MONTEGO BAY, St James — The hierarchy of the ruling People's National Party (PNP) party is to address concerns by Comrades in Central St James, who are at odds with their parliamentary representative, Lloyd B Smith.
The supporters have accused Smith of being "mean", saying that he failed to pay the hotel fee for Saturday night's accommodation for over 20 of his delegates attending the party's annual conference in Kingston.
According to PNP Deputy General Secretary Julian Robinson, the party will seek to get information from the MP about the arrangements made for the accommodation and transportation of the delegates.
"It is certainly something we have to get to the bottom of. There are some concerns. I think it is a matter that we have to sit and discuss with him (Smith) internally. But his constituents have some concerns regarding conference and the arrangements and the lack thereof," Robinson told the Jamaica Observer yesterday.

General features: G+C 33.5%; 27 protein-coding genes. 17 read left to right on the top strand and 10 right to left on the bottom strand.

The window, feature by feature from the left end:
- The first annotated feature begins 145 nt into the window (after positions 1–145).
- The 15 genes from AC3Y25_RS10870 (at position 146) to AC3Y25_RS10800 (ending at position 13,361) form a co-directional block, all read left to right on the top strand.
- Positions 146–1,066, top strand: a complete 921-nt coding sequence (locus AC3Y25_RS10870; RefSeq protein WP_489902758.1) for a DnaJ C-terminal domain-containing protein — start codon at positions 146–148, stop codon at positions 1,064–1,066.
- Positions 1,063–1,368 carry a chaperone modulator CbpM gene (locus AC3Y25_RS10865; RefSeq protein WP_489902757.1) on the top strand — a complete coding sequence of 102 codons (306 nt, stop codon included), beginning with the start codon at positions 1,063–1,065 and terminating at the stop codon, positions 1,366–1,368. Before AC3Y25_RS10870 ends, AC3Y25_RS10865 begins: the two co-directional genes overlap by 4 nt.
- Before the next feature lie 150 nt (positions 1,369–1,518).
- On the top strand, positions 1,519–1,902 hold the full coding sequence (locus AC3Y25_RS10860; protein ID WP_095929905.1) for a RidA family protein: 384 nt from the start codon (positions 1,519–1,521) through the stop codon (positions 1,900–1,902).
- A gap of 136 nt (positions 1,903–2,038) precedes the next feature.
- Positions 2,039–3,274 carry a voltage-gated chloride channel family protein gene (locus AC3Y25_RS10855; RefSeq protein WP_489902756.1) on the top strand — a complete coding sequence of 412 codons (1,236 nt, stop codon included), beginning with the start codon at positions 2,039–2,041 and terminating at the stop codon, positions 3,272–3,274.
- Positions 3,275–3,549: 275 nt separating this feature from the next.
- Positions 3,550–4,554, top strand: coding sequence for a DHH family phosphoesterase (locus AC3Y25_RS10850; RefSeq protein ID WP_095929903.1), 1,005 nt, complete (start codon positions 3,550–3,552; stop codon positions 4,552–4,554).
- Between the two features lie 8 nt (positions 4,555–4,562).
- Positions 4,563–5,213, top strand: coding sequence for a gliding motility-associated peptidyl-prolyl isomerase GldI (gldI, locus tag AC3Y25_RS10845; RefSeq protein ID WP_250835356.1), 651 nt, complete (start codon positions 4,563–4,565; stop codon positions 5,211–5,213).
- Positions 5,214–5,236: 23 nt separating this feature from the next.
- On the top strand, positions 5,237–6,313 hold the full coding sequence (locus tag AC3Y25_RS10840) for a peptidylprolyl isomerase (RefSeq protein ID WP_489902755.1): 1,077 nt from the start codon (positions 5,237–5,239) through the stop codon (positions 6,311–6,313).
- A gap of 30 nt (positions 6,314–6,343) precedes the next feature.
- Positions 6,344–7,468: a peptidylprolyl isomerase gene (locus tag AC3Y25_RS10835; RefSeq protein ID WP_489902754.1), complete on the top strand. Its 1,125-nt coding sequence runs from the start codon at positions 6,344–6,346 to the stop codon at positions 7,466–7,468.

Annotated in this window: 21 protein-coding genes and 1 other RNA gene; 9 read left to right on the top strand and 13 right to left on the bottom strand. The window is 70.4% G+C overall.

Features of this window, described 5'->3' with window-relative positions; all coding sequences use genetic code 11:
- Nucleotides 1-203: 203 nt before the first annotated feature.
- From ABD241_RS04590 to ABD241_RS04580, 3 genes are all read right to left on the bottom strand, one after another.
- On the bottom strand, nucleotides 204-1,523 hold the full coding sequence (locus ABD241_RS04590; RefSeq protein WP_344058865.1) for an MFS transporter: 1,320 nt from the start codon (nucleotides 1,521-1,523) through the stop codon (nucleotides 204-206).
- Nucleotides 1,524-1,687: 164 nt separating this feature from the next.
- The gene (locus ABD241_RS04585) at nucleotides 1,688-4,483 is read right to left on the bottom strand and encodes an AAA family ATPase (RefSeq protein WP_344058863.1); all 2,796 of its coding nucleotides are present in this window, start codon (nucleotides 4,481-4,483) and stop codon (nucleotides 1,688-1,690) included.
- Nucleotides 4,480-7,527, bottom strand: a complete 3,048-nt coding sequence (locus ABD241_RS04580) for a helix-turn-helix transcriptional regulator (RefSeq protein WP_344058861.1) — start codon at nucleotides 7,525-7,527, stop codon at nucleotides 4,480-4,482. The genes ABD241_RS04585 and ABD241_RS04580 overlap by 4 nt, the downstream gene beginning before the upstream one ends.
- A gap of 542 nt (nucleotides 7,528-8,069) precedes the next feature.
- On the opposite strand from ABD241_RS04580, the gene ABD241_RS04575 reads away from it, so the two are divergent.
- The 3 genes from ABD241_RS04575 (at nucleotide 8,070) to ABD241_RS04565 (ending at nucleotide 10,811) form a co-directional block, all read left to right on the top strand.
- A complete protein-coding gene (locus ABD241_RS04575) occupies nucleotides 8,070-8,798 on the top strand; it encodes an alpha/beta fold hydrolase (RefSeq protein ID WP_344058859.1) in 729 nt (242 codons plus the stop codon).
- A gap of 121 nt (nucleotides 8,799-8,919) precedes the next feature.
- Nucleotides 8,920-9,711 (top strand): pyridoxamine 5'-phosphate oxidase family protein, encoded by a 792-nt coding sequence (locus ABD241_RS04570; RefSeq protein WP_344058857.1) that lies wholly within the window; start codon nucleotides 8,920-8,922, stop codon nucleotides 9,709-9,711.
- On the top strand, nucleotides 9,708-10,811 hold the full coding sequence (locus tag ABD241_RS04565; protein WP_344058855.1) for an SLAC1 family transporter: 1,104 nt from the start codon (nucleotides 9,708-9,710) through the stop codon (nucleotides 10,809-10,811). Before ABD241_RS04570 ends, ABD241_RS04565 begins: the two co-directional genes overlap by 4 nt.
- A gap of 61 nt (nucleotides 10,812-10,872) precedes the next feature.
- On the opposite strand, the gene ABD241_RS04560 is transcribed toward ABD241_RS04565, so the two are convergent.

"As a party, we will be moving swiftly to have discussions with him to try and find out what created the problem over the weekend," Robinson added.
Meanwhile, Clayton Morgan, interim chairman of the PNP Executive Committee for the North West St James constituency, confirmed that it was himself and Mayor of Montego Bay Glendon Harris who eventually had to foot the hotel bill.
"There is some confusion as to who made the reservation and sent the delegates there. We are checking out all of that. One thing is sure is that the hotel bill was paid by myself and Mayor Harris," Morgan told the Observer.
Smith did not attend the PNP annual conference, which began last Friday and ended Sunday with a public session at the National Arena.
Supporters used the occasion blast the MP, saying that he refused to spend money and should "leave the constituency".
Up to late yesterday evening efforts to reach Smith proved futile. Calls to his cellular phone went answered.
Smith, known as the "Governor", won the Central St James seat by 98 votes over the Jamaica Labour Party's Heroy Clarke in the December 2011 general elections. He polled 5,683, while Clarke got 5,585.